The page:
In this year like no other, solar, storage and cleantech investors are finding reasons for optimism — driven, in part, by an incoming Biden administration aiming to enact a $2 trillion climate plan.
Here’s a rundown of these year-end investments.
Investments in solar software and CSP
$50 million for solar software: It took a pandemic, but the U.S. residential solar (and storage) industry has finally figured out how to lower customer acquisition costs — move everything online. Aurora Solar, a SaaS startup developing software that enables solar installers and financiers to design and sell residential solar remotely, raised $50 million in a Series B led by Iconiq Growth, along with existing investors Energize Ventures, Fifth Wall, and Pear VC. This brings the company’s total investment to over $70 million. Aurora is aiming to shift the solar industry from manual and in-person processes — to doing everything online. Aurora’s software lets solar installers perform remote solar shading analysis, design solar and storage rooftop systems, forecast energy generation, calculate savings, and produce sales proposals with financing choices. BloombergNEF is confident that Americans will install a record 3 GW of solar on their homes this year and 3.6 GW will be installed in 2021. Other solar software investments this year included Terabase Energy and Station A.
$39 million for next-gen concentrated solar power: Bill Gross’s CSP startup Heliogen received $39 million, to “develop, build, and operate a supercritical carbon dioxide power cycle integrated with thermal energy storage, heated by concentrated solar thermal energy supplied by a newly built heliostat field,” according to the DOE website. Heliogen’s proposed CSP plant uses sCO2 — essentially, CO2 halfway between gas and fluid — instead of steam to generate power. Since 2007, the DOE has provided about $575 million in support for CSP research. Heliogen is backed by Bill Gates, Steve Case and cancer drug entrepreneur Patrick Soon-Shiong. (reporting by K Kaufmann)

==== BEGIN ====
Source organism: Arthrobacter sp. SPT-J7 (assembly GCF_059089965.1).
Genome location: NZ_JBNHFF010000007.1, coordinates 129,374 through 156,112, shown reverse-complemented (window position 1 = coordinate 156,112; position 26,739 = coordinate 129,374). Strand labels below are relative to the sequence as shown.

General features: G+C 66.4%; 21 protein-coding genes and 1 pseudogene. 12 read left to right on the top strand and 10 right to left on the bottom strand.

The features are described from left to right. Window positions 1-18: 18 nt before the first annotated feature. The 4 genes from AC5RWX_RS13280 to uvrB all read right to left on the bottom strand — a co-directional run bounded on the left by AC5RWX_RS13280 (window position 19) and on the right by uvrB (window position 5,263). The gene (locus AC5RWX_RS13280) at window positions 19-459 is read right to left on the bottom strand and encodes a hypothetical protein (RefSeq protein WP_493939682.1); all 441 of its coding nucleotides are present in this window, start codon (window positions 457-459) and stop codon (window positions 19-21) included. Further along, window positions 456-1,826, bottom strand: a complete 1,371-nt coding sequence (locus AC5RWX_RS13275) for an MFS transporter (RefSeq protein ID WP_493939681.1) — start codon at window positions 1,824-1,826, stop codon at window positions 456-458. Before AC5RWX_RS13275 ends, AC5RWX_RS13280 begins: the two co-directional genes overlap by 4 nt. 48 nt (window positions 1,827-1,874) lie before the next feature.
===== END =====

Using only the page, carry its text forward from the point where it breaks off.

247Solar, an MIT-spinoff, and microturbine maker Capstone Turbine tested a commercial turbine that can generate electricity using hot air at atmospheric pressure, without combustion — made possible by a heat exchanger using a nickel-chromium-aluminum-iron alloy engineered for operation at very high temperatures. The plant is driven by a CSP system that heats air to a high-enough temperature to drive the turbine to produce electricity. According to the company, the hot-air-driven Brayton Cycle system “operates at atmospheric pressure and requires no steam, molten salts, or heat transfer oils.” The system stores up to 20 hours of energy as heat, using ceramic pellets instead of molten salts. Source: 247Solar
Investing across the energy storage value stack
Li-Cycle, the largest lithium-ion battery recycler in North America, closed a Series C funding round led by Moore Strategic Ventures to fund development of its Rochester, New York hub. Terms were not disclosed. Li-Cycle CEO Ajay Kochhar said, “Without sustainable and economically viable lithium-ion battery recycling, we believe it’s likely that electric vehicle proliferation will be substantially hindered.” Li-Cycle claims that its recycling process enables recoveries of at least 95% of all materials found in lithium-ion batteries, compared to the industry norm of less than 50%.